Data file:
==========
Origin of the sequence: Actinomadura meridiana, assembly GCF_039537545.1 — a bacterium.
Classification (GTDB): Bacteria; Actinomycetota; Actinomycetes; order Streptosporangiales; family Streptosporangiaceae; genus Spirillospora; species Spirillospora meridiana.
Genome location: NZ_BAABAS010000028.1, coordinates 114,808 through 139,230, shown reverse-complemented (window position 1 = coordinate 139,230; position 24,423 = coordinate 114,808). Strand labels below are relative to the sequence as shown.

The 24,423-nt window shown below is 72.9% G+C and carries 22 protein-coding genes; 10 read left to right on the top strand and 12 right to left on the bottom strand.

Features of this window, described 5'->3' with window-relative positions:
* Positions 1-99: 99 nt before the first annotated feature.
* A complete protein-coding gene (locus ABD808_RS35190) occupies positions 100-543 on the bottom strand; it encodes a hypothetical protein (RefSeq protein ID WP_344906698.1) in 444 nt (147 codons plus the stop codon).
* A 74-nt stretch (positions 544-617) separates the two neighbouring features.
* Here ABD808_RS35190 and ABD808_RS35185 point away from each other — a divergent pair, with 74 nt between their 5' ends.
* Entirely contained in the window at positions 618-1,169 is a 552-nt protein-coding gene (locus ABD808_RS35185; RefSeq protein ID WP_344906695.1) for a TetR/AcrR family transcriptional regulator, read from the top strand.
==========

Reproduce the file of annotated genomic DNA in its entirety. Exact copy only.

Origin of the sequence: Actinomadura meridiana, assembly GCF_039537545.1 — a bacterium.
Classification (GTDB): Bacteria; Actinomycetota; Actinomycetes; order Streptosporangiales; family Streptosporangiaceae; genus Spirillospora; species Spirillospora meridiana.
Genome location: NZ_BAABAS010000028.1, coordinates 114,808 through 139,230, shown reverse-complemented (window position 1 = coordinate 139,230; position 24,423 = coordinate 114,808). Strand labels below are relative to the sequence as shown.

The 24,423-nt window shown below is 72.9% G+C and carries 22 protein-coding genes; 10 read left to right on the top strand and 12 right to left on the bottom strand.

Features of this window, described 5'->3' with window-relative positions:
* Positions 1-99: 99 nt before the first annotated feature.
* A complete protein-coding gene (locus ABD808_RS35190) occupies positions 100-543 on the bottom strand; it encodes a hypothetical protein (RefSeq protein ID WP_344906698.1) in 444 nt (147 codons plus the stop codon).
* A 74-nt stretch (positions 544-617) separates the two neighbouring features.
* Here ABD808_RS35190 and ABD808_RS35185 point away from each other — a divergent pair, with 74 nt between their 5' ends.
* Entirely contained in the window at positions 618-1,169 is a 552-nt protein-coding gene (locus ABD808_RS35185; RefSeq protein ID WP_344906695.1) for a TetR/AcrR family transcriptional regulator, read from the top strand.